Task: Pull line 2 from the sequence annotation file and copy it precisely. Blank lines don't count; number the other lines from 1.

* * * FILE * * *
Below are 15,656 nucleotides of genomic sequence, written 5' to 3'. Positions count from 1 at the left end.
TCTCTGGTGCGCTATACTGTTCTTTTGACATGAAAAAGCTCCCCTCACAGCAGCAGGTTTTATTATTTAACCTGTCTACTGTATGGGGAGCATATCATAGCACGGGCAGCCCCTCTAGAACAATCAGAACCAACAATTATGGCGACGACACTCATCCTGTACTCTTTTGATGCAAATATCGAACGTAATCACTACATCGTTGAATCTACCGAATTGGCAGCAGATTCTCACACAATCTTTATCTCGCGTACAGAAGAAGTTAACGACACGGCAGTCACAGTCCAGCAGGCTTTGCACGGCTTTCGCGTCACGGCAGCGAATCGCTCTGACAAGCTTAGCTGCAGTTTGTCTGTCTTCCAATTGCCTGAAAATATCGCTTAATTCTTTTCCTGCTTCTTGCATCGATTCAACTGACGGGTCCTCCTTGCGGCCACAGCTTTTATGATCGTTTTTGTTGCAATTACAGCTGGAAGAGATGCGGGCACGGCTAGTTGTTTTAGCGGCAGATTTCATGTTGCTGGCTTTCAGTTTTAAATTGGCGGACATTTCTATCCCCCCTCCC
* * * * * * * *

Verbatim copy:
TCTCTGGTGCGCTATACTGTTCTTTTGACATGAAAAAGCTCCCCTCACAGCAGCAGGTTTTATTATTTAACCTGTCTACTGTATGGGGAGCATATCATAGCACGGGCAGCCCCTCTAGAACAATCAGAACCAACAATTATGGCGACGACACTCATCCTGTACTCTTTTGATGCAAATATCGAACGTAATCACTACATCGTTGAATCTACCGAATTGGCAGCAGATTCTCACACAATCTTTATCTCGCGTACAGAAGAAGTTAACGACACGGCAGTCACAGTCCAGCAGGCTTTGCACGGCTTTCGCGTCACGGCAGCGAATCGCTCTGACAAGCTTAGCTGCAGTTTGTCTGTCTTCCAATTGCCTGAAAATATCGCTTAATTCTTTTCCTGCTTCTTGCATCGATTCAACTGACGGGTCCTCCTTGCGGCCACAGCTTTTATGATCGTTTTTGTTGCAATTACAGCTGGAAGAGATGCGGGCACGGCTAGTTGTTTTAGCGGCAGATTTCATGTTGCTGGCTTTCAGTTTTAAATTGGCGGACATTTCTATCCCCCCTCCC